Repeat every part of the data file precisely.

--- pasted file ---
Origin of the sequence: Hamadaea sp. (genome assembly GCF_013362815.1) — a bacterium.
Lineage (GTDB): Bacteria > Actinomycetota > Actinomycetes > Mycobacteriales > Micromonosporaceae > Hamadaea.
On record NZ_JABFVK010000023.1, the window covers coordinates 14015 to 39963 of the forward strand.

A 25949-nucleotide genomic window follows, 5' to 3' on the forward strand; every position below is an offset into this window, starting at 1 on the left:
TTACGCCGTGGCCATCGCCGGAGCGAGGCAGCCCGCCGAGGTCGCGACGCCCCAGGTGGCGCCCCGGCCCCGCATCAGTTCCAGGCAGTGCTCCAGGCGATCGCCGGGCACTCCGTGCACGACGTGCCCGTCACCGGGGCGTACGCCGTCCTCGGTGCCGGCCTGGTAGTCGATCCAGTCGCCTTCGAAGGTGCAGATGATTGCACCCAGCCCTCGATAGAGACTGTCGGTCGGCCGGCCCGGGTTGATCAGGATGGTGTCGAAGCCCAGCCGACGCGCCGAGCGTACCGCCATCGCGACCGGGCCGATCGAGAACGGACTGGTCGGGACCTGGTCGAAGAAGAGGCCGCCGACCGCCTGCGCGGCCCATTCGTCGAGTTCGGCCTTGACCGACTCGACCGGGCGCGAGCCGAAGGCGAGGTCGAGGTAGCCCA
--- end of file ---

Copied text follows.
Origin of the sequence: Hamadaea sp. (genome assembly GCF_013362815.1) — a bacterium.
Lineage (GTDB): Bacteria > Actinomycetota > Actinomycetes > Mycobacteriales > Micromonosporaceae > Hamadaea.
On record NZ_JABFVK010000023.1, the window covers coordinates 14015 to 39963 of the forward strand.

A 25949-nucleotide genomic window follows, 5' to 3' on the forward strand; every position below is an offset into this window, starting at 1 on the left:
TTACGCCGTGGCCATCGCCGGAGCGAGGCAGCCCGCCGAGGTCGCGACGCCCCAGGTGGCGCCCCGGCCCCGCATCAGTTCCAGGCAGTGCTCCAGGCGATCGCCGGGCACTCCGTGCACGACGTGCCCGTCACCGGGGCGTACGCCGTCCTCGGTGCCGGCCTGGTAGTCGATCCAGTCGCCTTCGAAGGTGCAGATGATTGCACCCAGCCCTCGATAGAGACTGTCGGTCGGCCGGCCCGGGTTGATCAGGATGGTGTCGAAGCCCAGCCGACGCGCCGAGCGTACCGCCATCGCGACCGGGCCGATCGAGAACGGACTGGTCGGGACCTGGTCGAAGAAGAGGCCGCCGACCGCCTGCGCGGCCCATTCGTCGAGTTCGGCCTTGACCGACTCGACCGGGCGCGAGCCGAAGGCGAGGTCGAGGTAGCCCA